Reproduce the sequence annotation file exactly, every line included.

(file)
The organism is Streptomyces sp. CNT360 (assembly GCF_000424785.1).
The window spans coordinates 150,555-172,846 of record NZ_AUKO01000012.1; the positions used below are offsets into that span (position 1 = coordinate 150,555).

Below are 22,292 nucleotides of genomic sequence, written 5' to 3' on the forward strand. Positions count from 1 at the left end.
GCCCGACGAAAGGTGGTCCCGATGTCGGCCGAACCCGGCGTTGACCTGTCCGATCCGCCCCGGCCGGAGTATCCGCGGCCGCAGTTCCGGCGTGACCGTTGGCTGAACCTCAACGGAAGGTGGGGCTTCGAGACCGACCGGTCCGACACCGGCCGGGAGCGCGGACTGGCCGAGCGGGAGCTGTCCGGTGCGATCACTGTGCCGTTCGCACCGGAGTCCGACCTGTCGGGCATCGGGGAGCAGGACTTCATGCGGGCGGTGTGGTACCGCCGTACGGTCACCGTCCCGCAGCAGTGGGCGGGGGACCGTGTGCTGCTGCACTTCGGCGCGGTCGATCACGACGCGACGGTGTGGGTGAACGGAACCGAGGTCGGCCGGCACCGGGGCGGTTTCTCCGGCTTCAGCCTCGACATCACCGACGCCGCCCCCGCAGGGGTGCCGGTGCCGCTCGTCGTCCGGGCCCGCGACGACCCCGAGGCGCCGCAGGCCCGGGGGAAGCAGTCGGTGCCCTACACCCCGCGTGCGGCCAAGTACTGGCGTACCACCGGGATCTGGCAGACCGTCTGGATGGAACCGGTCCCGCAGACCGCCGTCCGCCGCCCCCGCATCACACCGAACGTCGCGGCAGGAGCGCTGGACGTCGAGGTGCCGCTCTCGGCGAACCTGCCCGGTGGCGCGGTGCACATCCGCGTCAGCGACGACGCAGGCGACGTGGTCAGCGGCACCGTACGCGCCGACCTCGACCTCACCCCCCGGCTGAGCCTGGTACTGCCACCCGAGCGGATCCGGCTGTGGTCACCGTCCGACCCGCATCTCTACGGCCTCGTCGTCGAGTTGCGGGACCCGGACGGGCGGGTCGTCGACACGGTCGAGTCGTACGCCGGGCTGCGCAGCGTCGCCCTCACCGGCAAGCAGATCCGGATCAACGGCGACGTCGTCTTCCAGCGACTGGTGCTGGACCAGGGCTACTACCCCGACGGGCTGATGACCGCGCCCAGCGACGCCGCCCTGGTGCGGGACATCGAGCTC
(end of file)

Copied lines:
The organism is Streptomyces sp. CNT360 (assembly GCF_000424785.1).
The window spans coordinates 150,555-172,846 of record NZ_AUKO01000012.1; the positions used below are offsets into that span (position 1 = coordinate 150,555).

Below are 22,292 nucleotides of genomic sequence, written 5' to 3' on the forward strand. Positions count from 1 at the left end.
GCCCGACGAAAGGTGGTCCCGATGTCGGCCGAACCCGGCGTTGACCTGTCCGATCCGCCCCGGCCGGAGTATCCGCGGCCGCAGTTCCGGCGTGACCGTTGGCTGAACCTCAACGGAAGGTGGGGCTTCGAGACCGACCGGTCCGACACCGGCCGGGAGCGCGGACTGGCCGAGCGGGAGCTGTCCGGTGCGATCACTGTGCCGTTCGCACCGGAGTCCGACCTGTCGGGCATCGGGGAGCAGGACTTCATGCGGGCGGTGTGGTACCGCCGTACGGTCACCGTCCCGCAGCAGTGGGCGGGGGACCGTGTGCTGCTGCACTTCGGCGCGGTCGATCACGACGCGACGGTGTGGGTGAACGGAACCGAGGTCGGCCGGCACCGGGGCGGTTTCTCCGGCTTCAGCCTCGACATCACCGACGCCGCCCCCGCAGGGGTGCCGGTGCCGCTCGTCGTCCGGGCCCGCGACGACCCCGAGGCGCCGCAGGCCCGGGGGAAGCAGTCGGTGCCCTACACCCCGCGTGCGGCCAAGTACTGGCGTACCACCGGGATCTGGCAGACCGTCTGGATGGAACCGGTCCCGCAGACCGCCGTCCGCCGCCCCCGCATCACACCGAACGTCGCGGCAGGAGCGCTGGACGTCGAGGTGCCGCTCTCGGCGAACCTGCCCGGTGGCGCGGTGCACATCCGCGTCAGCGACGACGCAGGCGACGTGGTCAGCGGCACCGTACGCGCCGACCTCGACCTCACCCCCCGGCTGAGCCTGGTACTGCCACCCGAGCGGATCCGGCTGTGGTCACCGTCCGACCCGCATCTCTACGGCCTCGTCGTCGAGTTGCGGGACCCGGACGGGCGGGTCGTCGACACGGTCGAGTCGTACGCCGGGCTGCGCAGCGTCGCCCTCACCGGCAAGCAGATCCGGATCAACGGCGACGTCGTCTTCCAGCGACTGGTGCTGGACCAGGGCTACTACCCCGACGGGCTGATGACCGCGCCCAGCGACGCCGCCCTGGTGCGGGACATCGAGCTC